Part II of Farewell to Manzanar opens with the Wakatsuki family’s move to the new barracks next to the orchard, underscoring that the move marks a new phase in Jeanne’s family life. The fruit trees symbolize fertility and rejuvenation, and the move to the fruit orchard coincides with a return to a more normal family life. Though he still indulges in alcohol, Papa becomes productive, tending the orchard and pursuing creative interests such as carving furniture out of driftwood. Similarly, Jeanne and her sisters begin to busy themselves with various activities and hobbies. Additionally, the Wakatsukis’ residence is much more inhabitable than their previous one. For the first time since the memoir’s opening moments, the Wakatsuki family is planted. As each family member becomes involved in his or her own interests, the family becomes less and less a source of tension.
The mainstream American nature of the lives the Japanese Americans re-create for themselves within the confines of Manzanar reminds us that these prisoners are loyal American citizens. Manzanar is an all-American town, and through the parade of typical American cultural phenomena such as touch football teams, yearbooks, jive bands, and school dances, Wakatsuki once again raises the question of how American and how Japanese the Japanese Americans really are. The young Nisei are responsible for most of the American aspects of camp life, and their enthusiasm for American culture demonstrates how the Japanese are becoming more and more American with each generation. The name of Bill’s dance band, “the Jive Bombers,” for example, is an obvious pun on the term for Japanese kamikaze pilots famous for dive-bombing their targets. This lighthearted reference to these pilots shows that Bill feels little, if any, sympathy for the Japanese military effort. Additionally, he sings Don’t Fence Me In not because he wants to protest against the camps but because it is a hit song in the United States, and he wants his band to be up to date. That Bill does not even recognize how politically appropriate the song’s words are to his situation underscores how little he feels that he is a victim of injustice rather than just an ordinary American.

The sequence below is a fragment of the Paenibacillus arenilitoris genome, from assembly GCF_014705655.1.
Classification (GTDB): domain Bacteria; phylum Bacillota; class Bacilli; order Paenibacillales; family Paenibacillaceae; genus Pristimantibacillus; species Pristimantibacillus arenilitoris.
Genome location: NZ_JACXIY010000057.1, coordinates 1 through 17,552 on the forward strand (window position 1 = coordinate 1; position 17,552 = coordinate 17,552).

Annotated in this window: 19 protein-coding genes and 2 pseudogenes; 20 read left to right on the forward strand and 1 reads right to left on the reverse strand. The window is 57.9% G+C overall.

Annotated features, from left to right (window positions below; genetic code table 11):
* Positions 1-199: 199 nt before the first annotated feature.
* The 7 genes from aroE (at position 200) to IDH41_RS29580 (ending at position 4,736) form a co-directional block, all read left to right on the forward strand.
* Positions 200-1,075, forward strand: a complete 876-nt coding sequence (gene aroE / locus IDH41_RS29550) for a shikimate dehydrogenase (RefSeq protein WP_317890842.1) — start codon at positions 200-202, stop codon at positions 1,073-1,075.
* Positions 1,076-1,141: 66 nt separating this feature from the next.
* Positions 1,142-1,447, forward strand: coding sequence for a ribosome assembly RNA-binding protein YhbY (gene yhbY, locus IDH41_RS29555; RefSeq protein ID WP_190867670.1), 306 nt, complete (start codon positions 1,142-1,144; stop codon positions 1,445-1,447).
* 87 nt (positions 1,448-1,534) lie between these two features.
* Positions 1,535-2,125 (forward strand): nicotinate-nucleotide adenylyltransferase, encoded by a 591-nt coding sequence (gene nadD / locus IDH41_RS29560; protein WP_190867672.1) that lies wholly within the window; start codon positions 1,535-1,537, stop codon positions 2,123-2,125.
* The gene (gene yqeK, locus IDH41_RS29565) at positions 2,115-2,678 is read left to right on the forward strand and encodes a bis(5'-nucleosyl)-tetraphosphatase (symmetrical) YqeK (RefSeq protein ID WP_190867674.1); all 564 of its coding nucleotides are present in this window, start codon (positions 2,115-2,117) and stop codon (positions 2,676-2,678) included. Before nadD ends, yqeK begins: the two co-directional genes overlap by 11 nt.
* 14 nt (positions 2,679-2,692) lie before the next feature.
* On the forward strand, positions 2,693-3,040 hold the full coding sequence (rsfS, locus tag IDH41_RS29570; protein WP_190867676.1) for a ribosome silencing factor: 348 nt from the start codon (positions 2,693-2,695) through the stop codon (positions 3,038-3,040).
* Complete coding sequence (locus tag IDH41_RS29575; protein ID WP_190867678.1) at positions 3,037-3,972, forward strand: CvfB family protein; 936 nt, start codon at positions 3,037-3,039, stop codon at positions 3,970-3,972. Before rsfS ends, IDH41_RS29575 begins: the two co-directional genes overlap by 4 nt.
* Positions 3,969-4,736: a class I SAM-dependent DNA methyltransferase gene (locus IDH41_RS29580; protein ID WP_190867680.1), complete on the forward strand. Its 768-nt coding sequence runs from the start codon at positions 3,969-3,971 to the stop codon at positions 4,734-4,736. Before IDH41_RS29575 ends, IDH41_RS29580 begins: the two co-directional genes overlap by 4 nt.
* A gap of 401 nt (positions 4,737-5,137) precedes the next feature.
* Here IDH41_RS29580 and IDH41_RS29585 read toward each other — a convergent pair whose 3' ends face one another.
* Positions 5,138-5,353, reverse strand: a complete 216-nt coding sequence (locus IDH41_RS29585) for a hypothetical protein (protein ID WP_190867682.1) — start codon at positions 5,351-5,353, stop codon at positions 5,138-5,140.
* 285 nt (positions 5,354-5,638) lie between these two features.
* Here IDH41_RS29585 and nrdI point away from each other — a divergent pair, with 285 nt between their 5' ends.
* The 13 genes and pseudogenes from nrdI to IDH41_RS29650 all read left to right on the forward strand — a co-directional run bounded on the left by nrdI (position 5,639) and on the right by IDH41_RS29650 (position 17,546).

Jeanne’s mild fear at venturing outside of camp shows that even though the camp is a prison to her, it provides a security that puts her at peace with herself. Her first timid attempts at discovering her true self result in disappointment, as she is uncomfortable exploring beyond what is known and certain. The camp is her entire world, and there are enough things for a young child to explore in the camp without the complication of venturing outside. But the limited scope of her explorations and her choice of such non-Japanese activities as ballet, baton twirling, and religious study suggest that in discovering her own identity, Jeanne will eventually have to reconcile these American tendencies with her Japanese ancestry. She gravitates to American activities because being American is all she has ever known. But when she is finally pushed out of the comfort of the camp, she has the deeper realization that in order to understand her identity, her definition of herself must go beyond simply being Japanese or American and must address what it means to be both at the same time.